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On Time, On Budget: Why Construction Managers Trust Location-Based Scheduling

Construction experts know a comprehensive and accurate schedule is essential to keeping projects on time and on budget. Thanks to linear and location-based scheduling features in software platforms such as Tilos, construction schedulers are creating optimized master plans. These plans aim to improve communication, enhance cost risk assessment and assure stakeholders that projects are completed exactly as agreed.


New Techniques in Construction Scheduling

Keeping track of every detail in any project, but particularly in large, multi-phase construction projects can be challenging. That’s exactly what makes professional construction schedulers so important. 
Schedulers have traditionally used Gantt-based charts and network-based methods to track actions over time. But these approaches can introduce fundamental problems to the construction planning process:
1. By only tracking time, you overlook productivity and lose project control.

2. By limiting resolution to full workdays, you can’t provide a truly accurate plan to win owner trust.

3. Gantt charts for large projects are difficult to understand by most stakeholders. Linear scheduling, where appropriate, is effective in improving project clarity and communication with the project team.
For linear, repetitive projects, planners don’t need to focus as much on the duration of individual units. In scenarios where crews move continuously along the length of a project — as is the case in building highways, tunnels or other civic works — it’s critical for planners to track productivity over time and space. 
Linear scheduling is making waves as a comprehensive approach to planning large infrastructure projects. It factors both time and location into helping teams hit key performance metrics. This method helps professionals create schedules founded on continuous-time and location axes, with unique graphics for stationary activities, environmental restrictions and key milestones. Schedulers can track vital productivity metrics to optimize resources, and clearly note interruptions and conflicts so that problems can be mitigated before they occur.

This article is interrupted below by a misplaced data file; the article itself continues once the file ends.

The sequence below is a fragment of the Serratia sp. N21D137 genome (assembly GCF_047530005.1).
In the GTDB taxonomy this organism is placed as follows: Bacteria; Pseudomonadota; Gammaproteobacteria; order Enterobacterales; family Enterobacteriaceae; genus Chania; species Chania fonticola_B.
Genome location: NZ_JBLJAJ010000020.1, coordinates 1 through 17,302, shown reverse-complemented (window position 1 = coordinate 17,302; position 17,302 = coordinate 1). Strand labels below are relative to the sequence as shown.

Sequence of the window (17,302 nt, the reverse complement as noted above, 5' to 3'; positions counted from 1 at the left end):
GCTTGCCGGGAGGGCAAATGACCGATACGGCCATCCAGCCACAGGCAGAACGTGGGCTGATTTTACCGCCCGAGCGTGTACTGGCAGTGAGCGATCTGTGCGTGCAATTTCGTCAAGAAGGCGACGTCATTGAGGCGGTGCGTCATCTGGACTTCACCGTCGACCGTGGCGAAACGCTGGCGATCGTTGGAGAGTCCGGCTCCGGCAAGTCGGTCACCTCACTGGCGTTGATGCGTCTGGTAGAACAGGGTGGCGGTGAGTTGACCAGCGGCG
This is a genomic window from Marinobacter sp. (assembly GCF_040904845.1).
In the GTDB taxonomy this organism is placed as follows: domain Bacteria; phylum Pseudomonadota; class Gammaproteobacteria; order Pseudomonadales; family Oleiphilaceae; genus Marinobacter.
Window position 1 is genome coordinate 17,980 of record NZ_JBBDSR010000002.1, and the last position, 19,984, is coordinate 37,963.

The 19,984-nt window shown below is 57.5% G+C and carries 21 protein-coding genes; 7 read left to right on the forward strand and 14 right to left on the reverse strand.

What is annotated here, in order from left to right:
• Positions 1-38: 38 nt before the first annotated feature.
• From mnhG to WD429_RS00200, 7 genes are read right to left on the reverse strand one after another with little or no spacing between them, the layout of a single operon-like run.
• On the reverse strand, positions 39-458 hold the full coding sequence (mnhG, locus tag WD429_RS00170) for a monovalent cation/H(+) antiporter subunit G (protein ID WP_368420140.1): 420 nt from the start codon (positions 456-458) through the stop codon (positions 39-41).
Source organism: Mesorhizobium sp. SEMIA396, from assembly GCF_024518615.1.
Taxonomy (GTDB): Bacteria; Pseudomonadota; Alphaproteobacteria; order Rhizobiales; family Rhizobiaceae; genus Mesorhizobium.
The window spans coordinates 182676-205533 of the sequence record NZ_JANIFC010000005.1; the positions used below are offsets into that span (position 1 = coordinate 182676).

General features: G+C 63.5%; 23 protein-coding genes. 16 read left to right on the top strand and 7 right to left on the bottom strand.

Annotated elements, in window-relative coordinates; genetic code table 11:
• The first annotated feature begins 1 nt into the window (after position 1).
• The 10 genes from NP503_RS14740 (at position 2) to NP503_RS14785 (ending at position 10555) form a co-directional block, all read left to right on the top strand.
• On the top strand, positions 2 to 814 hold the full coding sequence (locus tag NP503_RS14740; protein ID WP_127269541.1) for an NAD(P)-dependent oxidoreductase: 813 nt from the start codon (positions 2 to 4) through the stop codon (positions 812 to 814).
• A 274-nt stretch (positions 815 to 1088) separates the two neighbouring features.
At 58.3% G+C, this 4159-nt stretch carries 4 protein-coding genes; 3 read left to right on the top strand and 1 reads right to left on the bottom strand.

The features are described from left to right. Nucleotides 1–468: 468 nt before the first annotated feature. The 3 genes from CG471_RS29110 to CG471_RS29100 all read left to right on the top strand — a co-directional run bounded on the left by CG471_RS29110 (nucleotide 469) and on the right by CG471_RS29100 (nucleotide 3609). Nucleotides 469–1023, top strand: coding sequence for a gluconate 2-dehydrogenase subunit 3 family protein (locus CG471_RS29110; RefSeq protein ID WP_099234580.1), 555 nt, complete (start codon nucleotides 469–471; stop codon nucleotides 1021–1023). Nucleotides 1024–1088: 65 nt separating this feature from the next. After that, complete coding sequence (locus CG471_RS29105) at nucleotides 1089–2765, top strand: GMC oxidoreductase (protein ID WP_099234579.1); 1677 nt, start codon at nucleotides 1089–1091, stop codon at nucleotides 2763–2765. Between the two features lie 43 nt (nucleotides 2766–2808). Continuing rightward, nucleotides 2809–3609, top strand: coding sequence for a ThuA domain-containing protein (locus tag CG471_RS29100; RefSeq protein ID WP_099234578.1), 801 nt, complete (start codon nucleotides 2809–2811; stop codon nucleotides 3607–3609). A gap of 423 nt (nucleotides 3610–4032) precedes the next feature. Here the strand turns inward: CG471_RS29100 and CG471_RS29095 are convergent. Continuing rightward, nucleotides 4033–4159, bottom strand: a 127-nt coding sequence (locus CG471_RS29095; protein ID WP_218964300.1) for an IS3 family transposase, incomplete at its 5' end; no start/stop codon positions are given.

Benefits of Location-Based Scheduling 

Linear scheduling is particularly useful in civil infrastructure projects such as roadworks, highway construction and tunnel building. This is due primarily to the repetitive and continuous nature of these projects, which often span great physical distances.
In these cases, tracking time alone is not enough. The sheer amount of material, and human and time-based resources involved, means that planners must pay exacting attention to detail to make sure construction flows continuously and seamlessly. The goal is to reduce time in the field to drive down project costs. Gantt chart methods that only track time no longer give planners enough control over project outcomes — and this is where linear or location-based scheduling can make a significant difference.
A report from the Washington State Department of Transportation found the biggest benefits of location-based scheduling include:

Improved schedule overview. Location-based scheduling allows planners to cram a huge amount of information into a limited space. The way information is presented minimizes clutter, increases clarity, and improves communication across stakeholders.
Improved work continuity. This lets the scheduler clearly see potential conflicts before they happen. They can solve problems ahead of time to ensure a smooth flow of resources.
Improved project control. The scheduler can track project progress accurately, at any given time. Crew sizes, paces and workflows can all be tracked to ensure projects are delivered on time.

Real-World Project Examples

The North Dakota Department of Transportation recently used location-based scheduling to address traffic regulation issues, identifying and avoiding problems with traffic closure and work progress. It reduced unwanted idle time for plants and equipment, and created an overview of its complete traffic closing plan that stakeholders could easily understand.
The Texas Department of Transportation found the method made plans very easy to communicate, and made it possible to explore alternative schedules. They quickly identified activities that expanded project timelines and were able to compress them, shortening project durations.

Advancements in Location Diagrams

Doing all this work by hand would be a massive undertaking for any scheduler, not to mention the increased risk of data errors — so in this day and age, manual methods are out of the question. Thankfully, developments in location-based scheduling software make the job a lot easier.

The Washington State Department of Transportation study noted that the only major drawback to linear scheduling, historically, was finding software that included all of the functionality schedulers needed.

With recent developments in linear software, however, this issue is disappearing. Linear software now exists in three levels of depth: purely visual tools, expanded functionality, and comprehensive scheduling systems.

On the visual end, solutions like GraphicSchedule and Tubo-Chart allow planners to create static images based on a Gantt Chart-based scheduling tool. These tools offer functionality for deeper analysis professional schedulers need. For richer functionality, comprehensive software platforms such as Tilos allow schedulers to do critical path detection, schedule optimization, and resource leveling to ensure cash flows remain healthy and costs remain low.